File this one under better late than never and make sure to put it right next to the folder marked “things that somehow flew under our radar and boy are we worse off for it.” It’s not like I have the pulse on every single thing happening in our city, nor could I possibly do so, which let’s face it, is a champagne problem to have to sort through so much goodness that you miss something. And miss we did with Douglas Douglas‘ album Amigos, which channels all the lo-fi goodness that feels missing from too much indie pop. This is dreamy music, a little rough around the edges and rightfully so. You listen to this warts and all, an honest and earnest enterprise that sees multi-instrumentalist and vocalist Nathan Douglas softly crooning into the void. Tape hiss and static are key figures in the album, which makes for an intimate atmosphere.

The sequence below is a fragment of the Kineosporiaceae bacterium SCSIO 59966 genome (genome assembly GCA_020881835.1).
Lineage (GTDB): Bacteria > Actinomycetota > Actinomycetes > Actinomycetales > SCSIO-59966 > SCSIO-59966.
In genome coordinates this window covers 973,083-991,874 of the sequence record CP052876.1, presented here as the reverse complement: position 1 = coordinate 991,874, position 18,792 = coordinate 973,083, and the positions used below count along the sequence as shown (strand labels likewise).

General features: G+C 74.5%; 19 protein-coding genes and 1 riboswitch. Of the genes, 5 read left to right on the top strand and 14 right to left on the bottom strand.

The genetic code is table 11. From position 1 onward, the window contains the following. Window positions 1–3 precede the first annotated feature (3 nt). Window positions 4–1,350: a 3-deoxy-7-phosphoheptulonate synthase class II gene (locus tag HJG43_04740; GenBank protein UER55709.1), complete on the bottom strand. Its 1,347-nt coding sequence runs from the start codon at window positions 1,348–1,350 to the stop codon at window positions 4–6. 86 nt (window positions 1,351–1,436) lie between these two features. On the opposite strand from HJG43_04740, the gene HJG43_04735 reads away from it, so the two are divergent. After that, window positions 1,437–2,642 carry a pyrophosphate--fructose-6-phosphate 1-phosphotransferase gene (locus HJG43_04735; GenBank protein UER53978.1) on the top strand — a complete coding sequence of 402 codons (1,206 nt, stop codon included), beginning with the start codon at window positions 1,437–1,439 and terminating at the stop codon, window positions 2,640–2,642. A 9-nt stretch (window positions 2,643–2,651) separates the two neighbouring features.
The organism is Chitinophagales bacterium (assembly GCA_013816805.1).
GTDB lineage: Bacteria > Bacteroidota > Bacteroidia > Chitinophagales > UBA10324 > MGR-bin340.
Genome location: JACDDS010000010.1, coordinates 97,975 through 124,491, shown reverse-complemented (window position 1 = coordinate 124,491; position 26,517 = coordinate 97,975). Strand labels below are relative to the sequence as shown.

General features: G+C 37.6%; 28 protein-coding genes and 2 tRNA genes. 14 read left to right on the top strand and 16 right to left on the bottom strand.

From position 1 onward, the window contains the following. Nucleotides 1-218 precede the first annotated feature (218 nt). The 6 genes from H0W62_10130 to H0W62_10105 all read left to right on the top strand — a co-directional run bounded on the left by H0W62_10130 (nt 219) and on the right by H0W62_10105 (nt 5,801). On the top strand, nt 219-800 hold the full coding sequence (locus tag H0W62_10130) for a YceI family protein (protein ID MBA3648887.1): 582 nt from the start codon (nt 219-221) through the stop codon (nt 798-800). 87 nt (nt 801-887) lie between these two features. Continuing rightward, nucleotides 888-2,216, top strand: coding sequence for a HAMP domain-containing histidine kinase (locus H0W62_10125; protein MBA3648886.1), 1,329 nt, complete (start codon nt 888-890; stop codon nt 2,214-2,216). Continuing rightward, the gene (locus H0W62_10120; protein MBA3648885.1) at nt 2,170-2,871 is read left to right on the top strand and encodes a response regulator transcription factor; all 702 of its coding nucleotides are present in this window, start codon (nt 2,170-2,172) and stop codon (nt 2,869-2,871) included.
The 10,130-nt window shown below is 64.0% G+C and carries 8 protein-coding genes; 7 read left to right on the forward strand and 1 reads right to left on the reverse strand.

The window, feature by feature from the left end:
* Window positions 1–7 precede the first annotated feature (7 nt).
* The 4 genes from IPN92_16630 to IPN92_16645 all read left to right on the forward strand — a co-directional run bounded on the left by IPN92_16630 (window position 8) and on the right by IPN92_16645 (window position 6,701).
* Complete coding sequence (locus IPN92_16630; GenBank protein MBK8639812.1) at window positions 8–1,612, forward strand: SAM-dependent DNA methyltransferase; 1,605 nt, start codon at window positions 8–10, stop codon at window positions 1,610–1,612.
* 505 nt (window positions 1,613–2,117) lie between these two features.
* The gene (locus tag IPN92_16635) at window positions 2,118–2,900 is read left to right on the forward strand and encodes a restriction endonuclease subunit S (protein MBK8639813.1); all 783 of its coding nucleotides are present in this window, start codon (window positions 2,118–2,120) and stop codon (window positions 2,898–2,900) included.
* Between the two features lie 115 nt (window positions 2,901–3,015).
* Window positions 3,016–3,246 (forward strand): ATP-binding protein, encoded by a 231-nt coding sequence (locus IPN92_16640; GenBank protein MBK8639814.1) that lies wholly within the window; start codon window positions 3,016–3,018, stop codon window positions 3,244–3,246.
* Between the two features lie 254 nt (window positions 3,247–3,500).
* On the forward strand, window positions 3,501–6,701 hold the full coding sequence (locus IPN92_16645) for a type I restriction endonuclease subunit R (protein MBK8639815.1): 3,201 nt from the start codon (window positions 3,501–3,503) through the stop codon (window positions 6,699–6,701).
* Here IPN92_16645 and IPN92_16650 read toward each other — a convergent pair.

Expect no flash or bombast. The guitars chime and shimmer with a glossy sheen of mesmerizing chorus, a trembling kind of twee sound that informs the overall affair. You can hear that in the downtempo Ben in the Ninth House, a relaxed and relaxing number that plays to the bands strengths. It’s that atmosphere building where the project excels, dabbling in ambient, if only from the smooth pacing of the songs and emptiness between the notes as found on Alley or opener Bedside Hologram both of which have a melancholic glory. Still, other tracks like True Heat or Trash Beach has a pensive sweetness that never comes off as cloying or saccharine. This is the kind of the record that you just coast too, floating along with your eyes half closed and your mind open to whatever might come.
All told, this is a remarkably cohesive album with a lot of charm. There is a Kurt Vile or Hope Sandoval And The Warm Inventions, just chilled out, head in the clouds music, with an easy pace and a baroque grace. The fact that Cody Johnson of Soft Self Portraits plays on this, should tell you what you need to know, that this is mellow gold at it’s absolute finest. Listen below and get mild.